Posts Tagged ‘inequality’

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Thanks to Thomas Piketty’s new book, the returns to capital are now back on the intellectual—if not the political—agenda. But, as one of my students (who just completed a wonderful senior thesis on “The Gilt and the Glitter: Thorsten Veblen, The Theory of the Leisure Class, and the Second Gilded Age”) noticed, the composition of incomes of the leisure class changed between the first and second Gilded Ages: in 1916, most of their income came from “capital”; now, a large portion comes from “salaries”—although, as we can see below (in data from 2007), that’s less true of the top 0.1 percent than of the rest of the top 1 percent.

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Robert Solow, in the clearest review of Piketty’s book to date, is the first to notice this change.

You get the picture: modern capitalism is an unequal society, and the rich-get-richer dynamic strongly suggest that it will get more so. But there is one more loose end to tie up, already hinted at, and it has to do with the advent of very high wage incomes. First, here are some facts about the composition of top incomes. About 60 percent of the income of the top 1 percent in the United States today is labor income. Only when you get to the top tenth of 1 percent does income from capital start to predominate. The income of the top hundredth of 1 percent is 70 percent from capital. The story for France is not very different, though the proportion of labor income is a bit higher at every level. Evidently there are some very high wage incomes, as if you didn’t know.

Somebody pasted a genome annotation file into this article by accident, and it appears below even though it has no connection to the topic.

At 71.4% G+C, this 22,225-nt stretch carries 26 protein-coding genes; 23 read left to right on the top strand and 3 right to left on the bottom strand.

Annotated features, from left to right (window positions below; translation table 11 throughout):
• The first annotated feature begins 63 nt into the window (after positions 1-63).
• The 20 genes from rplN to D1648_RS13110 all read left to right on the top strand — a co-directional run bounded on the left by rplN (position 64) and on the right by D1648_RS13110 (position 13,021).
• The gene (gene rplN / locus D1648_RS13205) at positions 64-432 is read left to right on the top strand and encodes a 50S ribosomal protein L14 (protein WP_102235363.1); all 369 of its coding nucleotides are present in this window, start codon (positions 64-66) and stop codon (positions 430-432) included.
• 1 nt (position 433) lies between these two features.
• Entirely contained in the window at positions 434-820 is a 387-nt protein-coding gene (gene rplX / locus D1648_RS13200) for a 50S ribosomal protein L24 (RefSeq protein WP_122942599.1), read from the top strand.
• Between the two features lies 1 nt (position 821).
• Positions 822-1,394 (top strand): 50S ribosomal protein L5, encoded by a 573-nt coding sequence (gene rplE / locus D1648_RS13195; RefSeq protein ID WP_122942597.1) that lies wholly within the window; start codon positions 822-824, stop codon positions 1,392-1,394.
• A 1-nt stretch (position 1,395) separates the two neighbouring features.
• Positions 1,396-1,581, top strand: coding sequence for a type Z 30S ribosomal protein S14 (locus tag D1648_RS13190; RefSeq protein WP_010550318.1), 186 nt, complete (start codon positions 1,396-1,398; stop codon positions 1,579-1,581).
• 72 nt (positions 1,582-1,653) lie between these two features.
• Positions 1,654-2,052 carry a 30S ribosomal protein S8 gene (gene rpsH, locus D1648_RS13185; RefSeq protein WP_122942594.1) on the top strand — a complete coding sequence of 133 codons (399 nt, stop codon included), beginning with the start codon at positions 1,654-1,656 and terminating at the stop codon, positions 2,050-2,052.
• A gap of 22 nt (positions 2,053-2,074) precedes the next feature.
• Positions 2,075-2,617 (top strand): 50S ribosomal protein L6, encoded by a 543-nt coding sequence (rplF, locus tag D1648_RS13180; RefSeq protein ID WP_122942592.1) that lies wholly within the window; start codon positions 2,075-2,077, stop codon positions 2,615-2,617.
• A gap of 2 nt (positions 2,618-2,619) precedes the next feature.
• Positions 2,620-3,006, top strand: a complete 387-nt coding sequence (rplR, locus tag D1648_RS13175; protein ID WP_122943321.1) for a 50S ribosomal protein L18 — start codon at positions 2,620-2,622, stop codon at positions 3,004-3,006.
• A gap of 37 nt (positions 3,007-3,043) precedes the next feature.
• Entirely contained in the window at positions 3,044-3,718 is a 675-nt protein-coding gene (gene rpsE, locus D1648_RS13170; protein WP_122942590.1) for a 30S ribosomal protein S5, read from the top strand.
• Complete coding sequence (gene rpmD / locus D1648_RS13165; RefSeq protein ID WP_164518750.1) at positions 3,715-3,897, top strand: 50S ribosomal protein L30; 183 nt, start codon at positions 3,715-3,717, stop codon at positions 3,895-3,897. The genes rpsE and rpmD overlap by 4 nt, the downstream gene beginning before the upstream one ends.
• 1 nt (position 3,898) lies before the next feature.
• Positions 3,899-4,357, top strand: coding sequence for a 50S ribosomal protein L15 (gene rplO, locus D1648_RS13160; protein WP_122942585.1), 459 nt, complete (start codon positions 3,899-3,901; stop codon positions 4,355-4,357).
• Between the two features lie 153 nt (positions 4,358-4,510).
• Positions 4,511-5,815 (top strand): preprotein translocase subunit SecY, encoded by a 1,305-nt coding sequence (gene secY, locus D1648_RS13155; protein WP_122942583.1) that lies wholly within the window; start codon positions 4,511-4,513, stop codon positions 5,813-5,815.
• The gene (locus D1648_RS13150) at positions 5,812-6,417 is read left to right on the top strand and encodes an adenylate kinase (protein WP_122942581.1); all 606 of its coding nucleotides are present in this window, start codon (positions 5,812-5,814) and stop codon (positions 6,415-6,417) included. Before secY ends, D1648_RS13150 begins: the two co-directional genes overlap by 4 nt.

This is a fairly recent development. In the 1960s, the top 1 percent of wage earners collected a little more than 5 percent of all wage incomes. This fraction has risen pretty steadily until nowadays, when the top 1 percent of wage earners receive 10–12 percent of all wages. This time the story is rather different in France. There the share of total wages going to the top percentile was steady at 6 percent until very recently, when it climbed to 7 percent. The recent surge of extreme inequality at the top of the wage distribution may be primarily an American development. Piketty, who with Emmanuel Saez has made a careful study of high-income tax returns in the United States, attributes this to the rise of what he calls “supermanagers.” The very highest income class consists to a substantial extent of top executives of large corporations, with very rich compensation packages. (A disproportionate number of these, but by no means all of them, come from the financial services industry.) With or without stock options, these large pay packages get converted to wealth and future income from wealth. But the fact remains that much of the increased income (and wealth) inequality in the United States is driven by the rise of these supermanagers.

And Solow’s interpretation?